Prestigious ZonMw Open Competition grant awarded to LUMC, VU and RIVM

Prestigious ZonMw Open Competition grant awarded to LUMC, VU and RIVM

Our life expectancy keeps increasing on a global scale. The increase in healthy lifespan, however, is lagging behind. Members of long-lived families often remain disease-free into exceptionally old ages. How is this possible? A multi-disciplinary team of researchers from the LUMC, VU and RIVM received funding from ZonMw to answer this question. In a 5-year project they will disentangle the social, behavioral and genetic mechanisms that protect against age-related disease and that promote a healthy life span. The project will start around September 2021.

Long life in the family

Exceptional families in which most family members survive into extreme old ages in good physical and mental health illustrate that a healthy lifespan is physiologically possible. Unlike others, we look at genes and social-behavioral factors together for their effects on healthy ageing. Our multidisciplinary team aims to employ two approaches. In the first approach we will investigate the importance of genetic and non-genetic factors underlying familial-longevity and investigate the social-behavioral mechanisms that drive healthy aging. We will combine state of the art techniques from social sciences and biometrical genetics. In the second approach we will identify genetic variants in DNA sequencing data of long-living families and look for interaction with social-behavioral characteristics. The mechanistic drivers of these variants and pathways are expected to mediate beneficial effects on mortality, (multi)morbidity, metabolic health and infectious disease consequences. For our research we will recruit families in which their members reached exceptional longevity in multiple generations.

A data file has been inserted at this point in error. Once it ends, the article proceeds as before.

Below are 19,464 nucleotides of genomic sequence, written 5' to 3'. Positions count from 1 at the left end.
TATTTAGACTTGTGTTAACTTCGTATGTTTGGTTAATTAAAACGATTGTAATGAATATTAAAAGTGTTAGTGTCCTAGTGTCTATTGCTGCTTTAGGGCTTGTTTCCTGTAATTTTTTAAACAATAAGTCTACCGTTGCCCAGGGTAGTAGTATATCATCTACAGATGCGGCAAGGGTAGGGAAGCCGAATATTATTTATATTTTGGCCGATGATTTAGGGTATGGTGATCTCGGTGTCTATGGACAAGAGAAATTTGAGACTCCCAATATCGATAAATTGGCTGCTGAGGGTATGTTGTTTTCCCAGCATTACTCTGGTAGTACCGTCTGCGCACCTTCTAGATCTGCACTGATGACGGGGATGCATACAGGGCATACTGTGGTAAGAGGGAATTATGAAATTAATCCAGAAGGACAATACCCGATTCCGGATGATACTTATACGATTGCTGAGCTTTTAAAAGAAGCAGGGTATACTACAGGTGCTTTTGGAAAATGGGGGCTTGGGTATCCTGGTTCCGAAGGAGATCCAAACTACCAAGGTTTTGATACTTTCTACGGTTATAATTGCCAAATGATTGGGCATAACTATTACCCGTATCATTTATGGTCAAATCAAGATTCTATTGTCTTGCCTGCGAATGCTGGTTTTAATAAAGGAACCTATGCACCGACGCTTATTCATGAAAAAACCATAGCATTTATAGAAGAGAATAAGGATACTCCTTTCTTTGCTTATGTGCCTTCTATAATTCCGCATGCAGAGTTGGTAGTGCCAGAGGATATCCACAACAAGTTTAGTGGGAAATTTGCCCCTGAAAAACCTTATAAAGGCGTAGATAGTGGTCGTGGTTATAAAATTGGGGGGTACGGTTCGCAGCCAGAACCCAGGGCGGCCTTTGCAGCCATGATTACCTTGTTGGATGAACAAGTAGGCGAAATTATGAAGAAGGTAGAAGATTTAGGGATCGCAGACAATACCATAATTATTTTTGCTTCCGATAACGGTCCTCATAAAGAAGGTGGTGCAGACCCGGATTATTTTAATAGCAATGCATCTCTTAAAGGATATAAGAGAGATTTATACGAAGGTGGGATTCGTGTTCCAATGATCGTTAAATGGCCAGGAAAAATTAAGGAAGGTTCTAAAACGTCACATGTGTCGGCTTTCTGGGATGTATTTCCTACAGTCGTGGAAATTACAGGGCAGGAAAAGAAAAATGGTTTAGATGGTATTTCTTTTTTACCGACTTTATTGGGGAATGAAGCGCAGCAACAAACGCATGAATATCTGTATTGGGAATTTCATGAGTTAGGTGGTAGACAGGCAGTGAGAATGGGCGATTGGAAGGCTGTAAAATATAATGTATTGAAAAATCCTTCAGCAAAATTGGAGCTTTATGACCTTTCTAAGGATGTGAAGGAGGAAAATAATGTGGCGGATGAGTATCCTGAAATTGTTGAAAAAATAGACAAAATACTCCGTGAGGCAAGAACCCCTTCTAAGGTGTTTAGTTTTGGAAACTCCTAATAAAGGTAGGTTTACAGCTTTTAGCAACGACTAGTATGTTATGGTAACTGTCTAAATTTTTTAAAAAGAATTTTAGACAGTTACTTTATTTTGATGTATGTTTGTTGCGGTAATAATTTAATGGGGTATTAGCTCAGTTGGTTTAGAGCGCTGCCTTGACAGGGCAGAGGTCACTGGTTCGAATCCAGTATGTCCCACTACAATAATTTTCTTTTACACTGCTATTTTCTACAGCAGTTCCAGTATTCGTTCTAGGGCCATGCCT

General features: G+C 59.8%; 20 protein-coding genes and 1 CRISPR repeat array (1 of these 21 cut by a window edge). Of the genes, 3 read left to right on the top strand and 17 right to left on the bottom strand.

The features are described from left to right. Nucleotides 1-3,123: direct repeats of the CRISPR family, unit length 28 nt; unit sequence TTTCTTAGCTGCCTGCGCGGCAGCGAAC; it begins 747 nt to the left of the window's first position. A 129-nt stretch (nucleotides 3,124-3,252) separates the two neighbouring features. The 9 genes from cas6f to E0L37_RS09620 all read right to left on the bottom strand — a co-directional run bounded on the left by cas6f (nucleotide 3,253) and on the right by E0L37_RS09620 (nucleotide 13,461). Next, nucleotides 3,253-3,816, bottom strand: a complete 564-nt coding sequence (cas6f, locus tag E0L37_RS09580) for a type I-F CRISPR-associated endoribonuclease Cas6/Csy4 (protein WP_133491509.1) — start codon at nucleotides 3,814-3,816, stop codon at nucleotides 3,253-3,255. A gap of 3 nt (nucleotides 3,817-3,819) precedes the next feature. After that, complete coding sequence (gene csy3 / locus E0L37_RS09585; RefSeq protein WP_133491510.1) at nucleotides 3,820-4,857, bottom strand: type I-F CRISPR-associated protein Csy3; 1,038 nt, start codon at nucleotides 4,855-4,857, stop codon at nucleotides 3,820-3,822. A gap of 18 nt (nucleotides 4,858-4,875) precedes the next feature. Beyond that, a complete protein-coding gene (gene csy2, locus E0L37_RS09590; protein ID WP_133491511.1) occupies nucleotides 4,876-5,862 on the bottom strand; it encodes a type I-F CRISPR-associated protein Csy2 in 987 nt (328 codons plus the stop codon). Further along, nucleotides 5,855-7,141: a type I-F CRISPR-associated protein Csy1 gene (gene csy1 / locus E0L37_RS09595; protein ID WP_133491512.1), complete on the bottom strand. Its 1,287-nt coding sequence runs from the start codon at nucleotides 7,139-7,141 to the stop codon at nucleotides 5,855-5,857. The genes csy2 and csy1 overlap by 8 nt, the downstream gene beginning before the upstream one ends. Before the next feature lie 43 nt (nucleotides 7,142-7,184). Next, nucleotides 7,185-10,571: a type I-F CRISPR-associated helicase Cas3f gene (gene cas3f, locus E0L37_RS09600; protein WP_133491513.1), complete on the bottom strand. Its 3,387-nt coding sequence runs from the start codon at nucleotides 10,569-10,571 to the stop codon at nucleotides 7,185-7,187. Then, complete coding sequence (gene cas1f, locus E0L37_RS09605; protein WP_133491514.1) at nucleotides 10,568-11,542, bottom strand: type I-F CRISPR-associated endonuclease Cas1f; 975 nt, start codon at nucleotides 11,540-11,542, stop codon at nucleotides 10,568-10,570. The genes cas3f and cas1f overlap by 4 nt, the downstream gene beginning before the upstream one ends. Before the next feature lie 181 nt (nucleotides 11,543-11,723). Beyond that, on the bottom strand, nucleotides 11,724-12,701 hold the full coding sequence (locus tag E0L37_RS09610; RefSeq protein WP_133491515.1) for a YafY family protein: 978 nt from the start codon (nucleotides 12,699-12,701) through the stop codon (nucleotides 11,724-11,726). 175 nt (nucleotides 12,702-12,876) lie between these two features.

Impact: healthy aging in the general population

Members of long-lived families escape or delay age-related diseases and (multi)morbidity up to very high ages. From them, we can learn about the underlying social-biological and genetic mechanisms and their interplay to ultimately identify targets for interventions delaying or preventing common chronic age-related disease in the general population.